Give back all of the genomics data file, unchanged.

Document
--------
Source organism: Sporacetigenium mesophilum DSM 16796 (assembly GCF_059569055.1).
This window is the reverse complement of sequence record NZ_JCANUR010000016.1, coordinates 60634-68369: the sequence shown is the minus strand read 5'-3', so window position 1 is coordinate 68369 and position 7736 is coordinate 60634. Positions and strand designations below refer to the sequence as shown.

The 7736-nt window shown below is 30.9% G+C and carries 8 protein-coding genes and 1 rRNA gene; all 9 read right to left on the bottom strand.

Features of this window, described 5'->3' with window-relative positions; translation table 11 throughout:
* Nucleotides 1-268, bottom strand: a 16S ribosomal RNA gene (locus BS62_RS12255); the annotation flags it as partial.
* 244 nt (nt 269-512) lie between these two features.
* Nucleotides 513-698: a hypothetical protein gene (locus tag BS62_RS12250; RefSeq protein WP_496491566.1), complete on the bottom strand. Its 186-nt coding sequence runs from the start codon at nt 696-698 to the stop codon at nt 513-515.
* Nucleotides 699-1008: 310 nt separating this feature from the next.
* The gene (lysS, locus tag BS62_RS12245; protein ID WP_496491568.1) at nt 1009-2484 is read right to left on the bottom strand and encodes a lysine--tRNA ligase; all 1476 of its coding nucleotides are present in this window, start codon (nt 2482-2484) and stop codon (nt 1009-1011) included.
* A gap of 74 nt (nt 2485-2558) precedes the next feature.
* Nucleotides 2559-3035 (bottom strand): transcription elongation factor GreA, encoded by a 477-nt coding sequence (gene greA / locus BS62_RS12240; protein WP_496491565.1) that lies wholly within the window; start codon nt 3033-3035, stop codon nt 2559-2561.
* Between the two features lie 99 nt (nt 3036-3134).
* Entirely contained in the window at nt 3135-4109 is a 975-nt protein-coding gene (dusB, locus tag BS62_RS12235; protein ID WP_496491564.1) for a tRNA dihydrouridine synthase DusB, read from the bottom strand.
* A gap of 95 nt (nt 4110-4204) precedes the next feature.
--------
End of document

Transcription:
Source organism: Sporacetigenium mesophilum DSM 16796 (assembly GCF_059569055.1).
This window is the reverse complement of sequence record NZ_JCANUR010000016.1, coordinates 60634-68369: the sequence shown is the minus strand read 5'-3', so window position 1 is coordinate 68369 and position 7736 is coordinate 60634. Positions and strand designations below refer to the sequence as shown.

The 7736-nt window shown below is 30.9% G+C and carries 8 protein-coding genes and 1 rRNA gene; all 9 read right to left on the bottom strand.

Features of this window, described 5'->3' with window-relative positions; translation table 11 throughout:
* Nucleotides 1-268, bottom strand: a 16S ribosomal RNA gene (locus BS62_RS12255); the annotation flags it as partial.
* 244 nt (nt 269-512) lie between these two features.
* Nucleotides 513-698: a hypothetical protein gene (locus tag BS62_RS12250; RefSeq protein WP_496491566.1), complete on the bottom strand. Its 186-nt coding sequence runs from the start codon at nt 696-698 to the stop codon at nt 513-515.
* Nucleotides 699-1008: 310 nt separating this feature from the next.
* The gene (lysS, locus tag BS62_RS12245; protein ID WP_496491568.1) at nt 1009-2484 is read right to left on the bottom strand and encodes a lysine--tRNA ligase; all 1476 of its coding nucleotides are present in this window, start codon (nt 2482-2484) and stop codon (nt 1009-1011) included.
* A gap of 74 nt (nt 2485-2558) precedes the next feature.
* Nucleotides 2559-3035 (bottom strand): transcription elongation factor GreA, encoded by a 477-nt coding sequence (gene greA / locus BS62_RS12240; protein WP_496491565.1) that lies wholly within the window; start codon nt 3033-3035, stop codon nt 2559-2561.
* Between the two features lie 99 nt (nt 3036-3134).
* Entirely contained in the window at nt 3135-4109 is a 975-nt protein-coding gene (dusB, locus tag BS62_RS12235; protein ID WP_496491564.1) for a tRNA dihydrouridine synthase DusB, read from the bottom strand.
* A gap of 95 nt (nt 4110-4204) precedes the next feature.